UMBC alumni businesses are doing what they can to stay strong and build community during these troubled times. UMBC Magazine will be publishing occasional interviews with alumni business owners to show their resilience in the face of this global pandemic.
Find more alumni businesses at the UMBC Alumni Business Directory.
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Founded by alumnus Zhensen Huang, M.S. ’00, Ph.D. ’04, information systems, Precise Software Solutions “helps their customers capitalize on the efficiencies offered by technological advancements and ensures the integrity of their IT systems and programs so they can perform their public mission more effectively.” Today, Huang reflects on the challenges of the last few months, and why he continues to be filled with gratitude and hope.
Can you tell us a little bit about what you do? What’s your favorite part of the work?
My background is in IT/technology, and this is my first time serving as the CEO of a company. So, the experience of starting up and leading a new company has involved a big learning curve for me. But I love learning and finding solutions to complex problems, and there have been endless opportunities for me to learn and grow along with the company. As for my favorite part, I love working with people. I have been blessed with an amazing team of extremely smart, dedicated, and innovative people. I also love working with our growing customer base, which has included developing productive, trusting relationships, serving as a problem solver in helping them achieve their mission, and driving organic growth for the company with the help of the successes and accolades of our customers.
How do you connect your work back to your experience at UMBC?
I am eternally grateful for the excellent education, support, and mentorship I received as a UMBC student, and I attribute much of my success in my career and this Precise business venture to the solid launch I achieved with the help of the school. I went back to teach some courses at UMBC, and I remain in regular contact with the school through the Development Office. I continue to look for ways to reinforce the connection between myself, Precise, and UMBC, ensuring that the mutual benefits we’ve enjoyed are nurtured and expanded.
Precise also has several alumni on staff, including Kaustav Lahiri, M.S. ’14, computer science; Fan Ping, M.S. ’15, computer science; and Edison Trickett ’13, business technology administration.
In these tough times, how do you keep going? What inspires you?
It’s true, we’ve been experiencing some very tough times. The pandemic has been a real test to our resilience, as individuals, as a community, and as a company. It has been difficult to witness the terrible suffering that the virus has caused, not to mention the more recent unrest following the killing of George Floyd. In the midst of these crises, my overwhelming feeling has been one of gratitude—for the health and safety of my family and the ability of Precise to continue our work. These feelings of gratitude have inspired in me a great sense of responsibility. I am constantly looking for ways to give back, to offer support and assistance to those who have not been as fortunate as I have been.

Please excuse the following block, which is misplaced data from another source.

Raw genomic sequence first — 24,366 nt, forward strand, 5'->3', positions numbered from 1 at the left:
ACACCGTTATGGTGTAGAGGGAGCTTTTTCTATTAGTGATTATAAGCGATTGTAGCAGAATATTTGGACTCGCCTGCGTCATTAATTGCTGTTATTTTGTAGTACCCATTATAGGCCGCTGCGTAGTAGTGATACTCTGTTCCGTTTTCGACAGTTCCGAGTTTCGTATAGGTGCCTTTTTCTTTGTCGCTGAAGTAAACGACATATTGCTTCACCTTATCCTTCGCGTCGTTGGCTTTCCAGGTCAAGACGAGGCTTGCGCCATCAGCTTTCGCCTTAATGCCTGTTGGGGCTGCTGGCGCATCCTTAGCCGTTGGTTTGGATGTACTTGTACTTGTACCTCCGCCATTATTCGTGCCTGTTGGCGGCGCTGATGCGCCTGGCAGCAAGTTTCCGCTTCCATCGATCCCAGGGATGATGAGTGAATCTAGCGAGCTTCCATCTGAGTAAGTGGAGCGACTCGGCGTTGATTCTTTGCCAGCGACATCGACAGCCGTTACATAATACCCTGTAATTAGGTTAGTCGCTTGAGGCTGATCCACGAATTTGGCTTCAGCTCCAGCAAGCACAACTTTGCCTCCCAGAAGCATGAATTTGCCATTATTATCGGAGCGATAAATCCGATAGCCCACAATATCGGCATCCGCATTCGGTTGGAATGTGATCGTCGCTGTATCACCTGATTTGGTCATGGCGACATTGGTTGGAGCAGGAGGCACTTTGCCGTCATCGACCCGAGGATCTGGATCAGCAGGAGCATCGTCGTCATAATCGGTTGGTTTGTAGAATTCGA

Are there specific ways you’re giving back to the community right now?
In general, our company has actively engaged in community service events. We regularly organize company service events such as coordinating groups of Precise employee volunteers to support the work of the Manna Food Center, an wonderful organization that collects, purchases, and distributes food to the needy in our community. More recently, at the outset of the coronavirus epidemic, Precise organized a donation challenge in which we raised over $22,000 dollars for Manna. We also purchase company gift cards from some of our local food vendors as a way to infuse some cash flow into their businesses which were suffering huge losses due to the lockdown.
As part of our response to the protests following the killing of George Floyd, Precise organized internal discussions and listening sessions to ensure we are identifying and addressing any racial inequities that may exist within the company. In addition to donating $20,000 to the ACLU in support of social justice in our community and across the country, we also gave to UMBC’s Stay Black and Gold Emergency Fund. Supporting UMBC students during this time seemed to be a logical step, to help these students stay on track for their academic careers.
What advice would you give to others looking to start their own business?
I recommend following one’s passion, as that is the surest way to develop and sustain inspiration and resilience in what is a very difficult endeavor. Seek out mentors who have blazed the trail before you. I am constantly seeking out guides to help me navigate this business terrain. Again, this is my first experience building a business and being a CEO, so I am painfully aware of how much I still don’t know and need to learn. I have had many generous people who have more experience in this domain who have been willing to offer useful advice and guidance as I’ve worked to grow the company.
Another piece of advice I would offer is to practice humility and always work to keep your ego in check. You can’t learn and grow—and can’t succeed in business or any professional endeavor—if you don’t actively seek out your blind spots.
Header image: Zhensen Huang and Julia Zhuhui Chen, M.S. ’02, information systems, at an SBA (Small Business Administration) event in 2019. Photo courtesy of Chen.
Tags: computerscience, GraduateSchool, Resilience